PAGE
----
Course: Foundation of Education (6411)

Level: B.Ed. (4-years)

Semester: Autumn, 2019

ASSIGNMENT No. 2

Question no.01 Analyze the aims of education proposed by Fourth World Conference on Education 1982?

Answer:

Education is a human right and a force for sustainable development and peace. Every goal in the 2030 Agenda requires education to empower people with the knowledge, skills and values to live in dignity, build their lives and contribute to their societies.

Today, more than 262 million children and youth are out of school. Six out of ten are not acquiring basic literacy and numeracy after several years in school. 750 million adults are illiterate, fueling poverty and marginalization.

Ambitions for education are essentially captured in Sustainable Development Goal 4 (SDG 4) of the 2030 Agenda which aims to “ensure inclusive and equitable quality education and promote lifelong learning opportunities for all” by 2030. The roadmap to achieve the education goal, adopted in November 2015, provides guidance to governments and partners on how to turn commitments into action (Education 2030 Framework for Action). UNESCO is responsible for coordinating the international community to achieve this goal through partnerships, policy guidance, capacity development, monitoring and advocacy.

While governments hold the main responsibility for ensuring the right to quality education, the 2030 Agenda is a universal and collective commitment. It requires political will, global and regional collaboration and the engagement of all governments, civil society, the private sector, youth, UN and other multilateral agencies to tackle educational challenges and build systems that are inclusive, equitable and relevant to all learners.

For the first time, the 24th of January is declared The International Day of Education as earmarked in the UN calendar. This day is an opportunity for civil society, education stakeholders and partners to celebrate and deeply reflect on the ensuing global education crisis. With millions of children out of school and illiterate, the world cannot sit back and keep quiet while children, global future leaders are deprived of their fundamental human right, education.

Sustainable development goal 4 (SDG 4), demands inclusive and equitable quality education and the promotion of “lifelong learning opportunities for all”. Learning is paramount for all the sustainable development goals. Education eradicates poverty, boosts prosperity and fosters peaceful, just and inclusive societies. 2019 is a crucial year for education. The world is a decade away from achieving the ambitious 2030 Agenda. Yet today the world’s pursuit of sustainable development and education goals continues to encounter extreme pressure and deep challenges.

While positive steps have been taken to acknowledge and improve the status of education worldwide, statistics tell us we have a long way to go and much to do, to ensure each and every child across the globe exercise their right to a free, equitable quality education from early childhood. So today as the world celebrates the role of education, the fulfillment of commitments and achievements of targets towards sustained peace and development, all countries must reflect on where we are in terms of the Incheon Declaration for Education 2030, which sets the vision for education for the next fifteen years?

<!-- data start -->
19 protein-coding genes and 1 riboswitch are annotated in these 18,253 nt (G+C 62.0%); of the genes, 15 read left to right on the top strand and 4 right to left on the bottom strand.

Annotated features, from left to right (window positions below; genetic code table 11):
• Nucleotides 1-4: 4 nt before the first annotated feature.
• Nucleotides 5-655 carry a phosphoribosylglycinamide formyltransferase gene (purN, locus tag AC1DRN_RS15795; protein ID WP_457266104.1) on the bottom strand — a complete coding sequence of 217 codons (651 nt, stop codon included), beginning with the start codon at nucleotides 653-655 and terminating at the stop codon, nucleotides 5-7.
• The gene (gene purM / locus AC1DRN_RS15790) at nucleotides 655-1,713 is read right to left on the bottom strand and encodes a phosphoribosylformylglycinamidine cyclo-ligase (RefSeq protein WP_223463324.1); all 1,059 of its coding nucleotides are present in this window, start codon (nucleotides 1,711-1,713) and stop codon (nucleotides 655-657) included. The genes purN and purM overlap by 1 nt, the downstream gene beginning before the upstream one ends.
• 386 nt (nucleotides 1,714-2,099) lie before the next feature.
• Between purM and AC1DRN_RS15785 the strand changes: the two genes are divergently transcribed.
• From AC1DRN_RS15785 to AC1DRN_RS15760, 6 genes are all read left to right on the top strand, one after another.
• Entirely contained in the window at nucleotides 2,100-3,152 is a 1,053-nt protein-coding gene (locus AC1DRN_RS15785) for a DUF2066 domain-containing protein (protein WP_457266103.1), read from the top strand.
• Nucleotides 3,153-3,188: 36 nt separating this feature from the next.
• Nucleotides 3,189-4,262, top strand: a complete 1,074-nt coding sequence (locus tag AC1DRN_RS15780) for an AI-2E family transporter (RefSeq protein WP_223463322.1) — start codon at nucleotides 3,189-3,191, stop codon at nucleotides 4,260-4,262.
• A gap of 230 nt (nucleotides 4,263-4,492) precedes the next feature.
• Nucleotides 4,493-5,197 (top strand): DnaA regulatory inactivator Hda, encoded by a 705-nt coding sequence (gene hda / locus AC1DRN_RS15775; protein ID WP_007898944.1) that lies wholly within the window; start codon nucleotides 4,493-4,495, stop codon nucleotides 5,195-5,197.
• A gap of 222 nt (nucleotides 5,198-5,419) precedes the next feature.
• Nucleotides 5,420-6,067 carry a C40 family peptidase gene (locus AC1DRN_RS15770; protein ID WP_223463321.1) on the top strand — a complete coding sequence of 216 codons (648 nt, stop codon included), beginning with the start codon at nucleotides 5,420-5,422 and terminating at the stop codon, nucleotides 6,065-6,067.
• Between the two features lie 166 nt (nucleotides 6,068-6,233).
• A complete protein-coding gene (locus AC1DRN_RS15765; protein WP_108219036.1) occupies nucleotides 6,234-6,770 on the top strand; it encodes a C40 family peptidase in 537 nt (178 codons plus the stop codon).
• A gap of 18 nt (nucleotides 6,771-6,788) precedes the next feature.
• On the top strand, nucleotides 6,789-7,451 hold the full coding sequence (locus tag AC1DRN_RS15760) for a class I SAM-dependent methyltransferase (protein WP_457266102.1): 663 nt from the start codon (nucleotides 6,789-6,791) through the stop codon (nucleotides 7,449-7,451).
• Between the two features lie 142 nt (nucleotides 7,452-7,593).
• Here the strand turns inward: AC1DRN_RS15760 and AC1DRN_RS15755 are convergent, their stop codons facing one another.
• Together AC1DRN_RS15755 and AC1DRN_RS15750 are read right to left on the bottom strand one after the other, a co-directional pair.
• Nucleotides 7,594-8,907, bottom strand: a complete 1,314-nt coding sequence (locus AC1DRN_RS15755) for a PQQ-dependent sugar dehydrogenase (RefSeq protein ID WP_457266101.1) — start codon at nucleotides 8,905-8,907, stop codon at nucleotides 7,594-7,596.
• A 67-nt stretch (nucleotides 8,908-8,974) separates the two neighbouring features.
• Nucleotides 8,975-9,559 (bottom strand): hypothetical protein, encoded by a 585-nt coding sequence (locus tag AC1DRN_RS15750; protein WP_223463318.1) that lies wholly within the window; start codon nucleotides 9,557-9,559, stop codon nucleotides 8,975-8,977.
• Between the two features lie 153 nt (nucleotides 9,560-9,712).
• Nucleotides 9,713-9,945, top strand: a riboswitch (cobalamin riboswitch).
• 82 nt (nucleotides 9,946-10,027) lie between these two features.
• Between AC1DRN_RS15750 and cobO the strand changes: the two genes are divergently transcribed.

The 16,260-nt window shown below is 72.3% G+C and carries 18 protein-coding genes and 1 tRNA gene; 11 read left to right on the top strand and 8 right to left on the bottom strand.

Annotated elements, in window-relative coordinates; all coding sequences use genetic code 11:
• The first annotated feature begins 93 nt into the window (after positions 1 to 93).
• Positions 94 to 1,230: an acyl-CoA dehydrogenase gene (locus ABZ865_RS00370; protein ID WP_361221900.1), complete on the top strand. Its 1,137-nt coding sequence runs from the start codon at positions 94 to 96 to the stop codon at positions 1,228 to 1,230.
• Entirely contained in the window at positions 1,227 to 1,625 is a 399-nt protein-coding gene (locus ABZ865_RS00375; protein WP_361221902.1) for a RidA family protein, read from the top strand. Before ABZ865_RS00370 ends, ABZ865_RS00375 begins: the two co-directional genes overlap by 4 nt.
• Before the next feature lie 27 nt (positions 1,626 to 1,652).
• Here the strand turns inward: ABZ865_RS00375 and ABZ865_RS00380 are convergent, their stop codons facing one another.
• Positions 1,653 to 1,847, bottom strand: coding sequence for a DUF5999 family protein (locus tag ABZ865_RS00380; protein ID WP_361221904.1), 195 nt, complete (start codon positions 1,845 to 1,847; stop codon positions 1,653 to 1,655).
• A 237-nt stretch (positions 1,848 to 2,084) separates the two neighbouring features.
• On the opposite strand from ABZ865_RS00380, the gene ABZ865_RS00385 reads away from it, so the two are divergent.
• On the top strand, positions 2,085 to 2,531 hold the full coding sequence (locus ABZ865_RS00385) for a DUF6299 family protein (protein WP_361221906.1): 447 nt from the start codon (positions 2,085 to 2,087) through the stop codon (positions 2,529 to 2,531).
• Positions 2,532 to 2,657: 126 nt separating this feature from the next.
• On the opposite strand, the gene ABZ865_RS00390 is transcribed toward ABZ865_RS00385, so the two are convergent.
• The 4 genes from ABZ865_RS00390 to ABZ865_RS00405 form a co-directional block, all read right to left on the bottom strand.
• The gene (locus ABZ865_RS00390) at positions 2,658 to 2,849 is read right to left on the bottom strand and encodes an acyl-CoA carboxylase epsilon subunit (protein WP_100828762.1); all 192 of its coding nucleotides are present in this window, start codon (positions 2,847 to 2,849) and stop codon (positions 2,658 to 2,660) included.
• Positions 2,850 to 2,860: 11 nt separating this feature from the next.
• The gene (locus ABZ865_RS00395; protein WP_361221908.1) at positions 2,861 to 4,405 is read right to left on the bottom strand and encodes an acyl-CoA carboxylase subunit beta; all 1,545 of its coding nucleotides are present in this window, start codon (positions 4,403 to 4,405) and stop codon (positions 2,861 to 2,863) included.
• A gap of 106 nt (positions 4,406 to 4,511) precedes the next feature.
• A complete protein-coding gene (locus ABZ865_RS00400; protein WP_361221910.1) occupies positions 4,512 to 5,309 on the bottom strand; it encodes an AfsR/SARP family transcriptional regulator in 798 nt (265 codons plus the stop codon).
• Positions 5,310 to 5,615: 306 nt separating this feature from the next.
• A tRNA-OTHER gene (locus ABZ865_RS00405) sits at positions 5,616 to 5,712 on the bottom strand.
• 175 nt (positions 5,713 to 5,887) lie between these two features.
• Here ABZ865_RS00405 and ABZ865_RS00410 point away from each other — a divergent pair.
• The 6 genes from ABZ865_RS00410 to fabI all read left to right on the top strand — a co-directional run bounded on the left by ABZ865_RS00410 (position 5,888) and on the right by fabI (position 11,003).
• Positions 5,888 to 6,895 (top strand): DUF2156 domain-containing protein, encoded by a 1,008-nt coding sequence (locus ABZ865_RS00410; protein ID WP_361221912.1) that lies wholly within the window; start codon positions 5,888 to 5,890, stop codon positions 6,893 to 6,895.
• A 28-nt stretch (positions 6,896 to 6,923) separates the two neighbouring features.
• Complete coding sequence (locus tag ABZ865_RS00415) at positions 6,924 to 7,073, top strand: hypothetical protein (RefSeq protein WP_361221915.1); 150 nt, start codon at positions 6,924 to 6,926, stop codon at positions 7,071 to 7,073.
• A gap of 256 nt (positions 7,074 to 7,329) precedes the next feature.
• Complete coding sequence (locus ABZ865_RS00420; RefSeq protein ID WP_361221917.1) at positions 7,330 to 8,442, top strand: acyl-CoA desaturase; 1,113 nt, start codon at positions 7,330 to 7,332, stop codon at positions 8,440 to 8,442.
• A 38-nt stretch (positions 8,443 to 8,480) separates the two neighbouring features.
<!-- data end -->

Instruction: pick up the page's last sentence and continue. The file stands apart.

Globally, education is in crisis. There is growing recognition of education as the equalizing factor to attaining SDG goals but the world is falling behind in meeting its objectives. And there are a few reasons for this.

Inequality and gender inequality in education:

The widening gap between inequality and education is evident in the links between social status and education. They haves and they have not’s. There are a handful of elite parents around the world who chose to enroll their children into prestigious private schools and universities in order to maintain their status and privileges. While those from disadvantaged backgrounds, due to socio-political interferences and circumstances, are left with no choice but to send their children walking miles away from home to attend poorly funded public schools, their only hope to provide them a better future. Inequality not only speaks to one’s capacity to overcome imposed societal challenges and the inability to sufficiently provide financially for one’s family and needs, but inequality includes broader systemic issues, such as gender.

As the famous saying goes, “you educate a girl you educate a nation” yet the 2018, World Bank report “The cost of not educating girls missed opportunities: The high cost of not educating girls”, paints a grim picture. Globally girls are still on the lower end of attaining education in comparison to boys. “Globally, nine in ten girls complete their primary education, but only three in four complete their lower secondary education.” The fact that today, research indicates these gender disparities in education still negatively impact the trajectory of girls’ around the world, is yet another example of society failing its girl children. Many young girls forced to drop out of school endure early child marriage, lower expected income in adulthood, thus increasing poverty in households. The world cannot afford a society that disempowers girls, marginalizes women, silences their voices and deprives nations of equitable, sustainable and inclusive development.

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Question no. 02 Objectives and Assessment must be aligned with each other. Explain this statement and discuss the problems if this statement is not fulfilled?